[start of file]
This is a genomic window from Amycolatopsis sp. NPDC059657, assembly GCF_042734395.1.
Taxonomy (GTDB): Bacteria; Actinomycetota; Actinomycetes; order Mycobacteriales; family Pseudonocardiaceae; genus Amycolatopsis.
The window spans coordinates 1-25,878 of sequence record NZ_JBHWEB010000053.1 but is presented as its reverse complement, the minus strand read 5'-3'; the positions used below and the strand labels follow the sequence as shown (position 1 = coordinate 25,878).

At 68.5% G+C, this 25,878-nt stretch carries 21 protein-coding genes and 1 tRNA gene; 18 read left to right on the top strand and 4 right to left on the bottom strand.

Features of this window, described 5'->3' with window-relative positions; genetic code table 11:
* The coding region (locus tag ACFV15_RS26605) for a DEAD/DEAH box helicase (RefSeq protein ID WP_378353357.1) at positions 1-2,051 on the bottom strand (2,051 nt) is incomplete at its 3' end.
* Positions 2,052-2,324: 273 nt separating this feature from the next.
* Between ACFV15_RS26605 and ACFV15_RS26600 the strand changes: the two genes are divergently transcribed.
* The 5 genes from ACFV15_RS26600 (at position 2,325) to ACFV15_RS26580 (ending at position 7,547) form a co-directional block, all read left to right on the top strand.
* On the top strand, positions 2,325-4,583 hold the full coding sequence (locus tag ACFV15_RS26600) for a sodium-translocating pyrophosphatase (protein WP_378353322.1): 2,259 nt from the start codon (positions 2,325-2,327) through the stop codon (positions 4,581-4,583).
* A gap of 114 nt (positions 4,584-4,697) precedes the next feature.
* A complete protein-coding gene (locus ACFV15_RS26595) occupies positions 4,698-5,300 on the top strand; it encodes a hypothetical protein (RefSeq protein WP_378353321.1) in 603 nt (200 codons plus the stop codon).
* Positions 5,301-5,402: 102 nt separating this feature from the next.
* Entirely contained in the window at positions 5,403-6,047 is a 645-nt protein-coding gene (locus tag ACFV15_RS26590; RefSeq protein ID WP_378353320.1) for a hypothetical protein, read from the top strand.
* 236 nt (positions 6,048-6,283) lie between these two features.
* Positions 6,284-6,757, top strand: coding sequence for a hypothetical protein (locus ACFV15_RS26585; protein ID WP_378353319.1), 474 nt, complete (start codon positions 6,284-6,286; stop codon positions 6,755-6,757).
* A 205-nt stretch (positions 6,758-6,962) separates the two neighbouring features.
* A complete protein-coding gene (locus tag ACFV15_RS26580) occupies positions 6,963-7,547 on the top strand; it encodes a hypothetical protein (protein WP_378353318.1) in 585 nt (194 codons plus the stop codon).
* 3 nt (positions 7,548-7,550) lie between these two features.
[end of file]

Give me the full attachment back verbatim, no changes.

This is a genomic window from Amycolatopsis sp. NPDC059657, assembly GCF_042734395.1.
Taxonomy (GTDB): Bacteria; Actinomycetota; Actinomycetes; order Mycobacteriales; family Pseudonocardiaceae; genus Amycolatopsis.
The window spans coordinates 1-25,878 of sequence record NZ_JBHWEB010000053.1 but is presented as its reverse complement, the minus strand read 5'-3'; the positions used below and the strand labels follow the sequence as shown (position 1 = coordinate 25,878).

At 68.5% G+C, this 25,878-nt stretch carries 21 protein-coding genes and 1 tRNA gene; 18 read left to right on the top strand and 4 right to left on the bottom strand.

Features of this window, described 5'->3' with window-relative positions; genetic code table 11:
* The coding region (locus tag ACFV15_RS26605) for a DEAD/DEAH box helicase (RefSeq protein ID WP_378353357.1) at positions 1-2,051 on the bottom strand (2,051 nt) is incomplete at its 3' end.
* Positions 2,052-2,324: 273 nt separating this feature from the next.
* Between ACFV15_RS26605 and ACFV15_RS26600 the strand changes: the two genes are divergently transcribed.
* The 5 genes from ACFV15_RS26600 (at position 2,325) to ACFV15_RS26580 (ending at position 7,547) form a co-directional block, all read left to right on the top strand.
* On the top strand, positions 2,325-4,583 hold the full coding sequence (locus tag ACFV15_RS26600) for a sodium-translocating pyrophosphatase (protein WP_378353322.1): 2,259 nt from the start codon (positions 2,325-2,327) through the stop codon (positions 4,581-4,583).
* A gap of 114 nt (positions 4,584-4,697) precedes the next feature.
* A complete protein-coding gene (locus ACFV15_RS26595) occupies positions 4,698-5,300 on the top strand; it encodes a hypothetical protein (RefSeq protein WP_378353321.1) in 603 nt (200 codons plus the stop codon).
* Positions 5,301-5,402: 102 nt separating this feature from the next.
* Entirely contained in the window at positions 5,403-6,047 is a 645-nt protein-coding gene (locus tag ACFV15_RS26590; RefSeq protein ID WP_378353320.1) for a hypothetical protein, read from the top strand.
* 236 nt (positions 6,048-6,283) lie between these two features.
* Positions 6,284-6,757, top strand: coding sequence for a hypothetical protein (locus ACFV15_RS26585; protein ID WP_378353319.1), 474 nt, complete (start codon positions 6,284-6,286; stop codon positions 6,755-6,757).
* A 205-nt stretch (positions 6,758-6,962) separates the two neighbouring features.
* A complete protein-coding gene (locus tag ACFV15_RS26580) occupies positions 6,963-7,547 on the top strand; it encodes a hypothetical protein (protein WP_378353318.1) in 585 nt (194 codons plus the stop codon).
* 3 nt (positions 7,548-7,550) lie between these two features.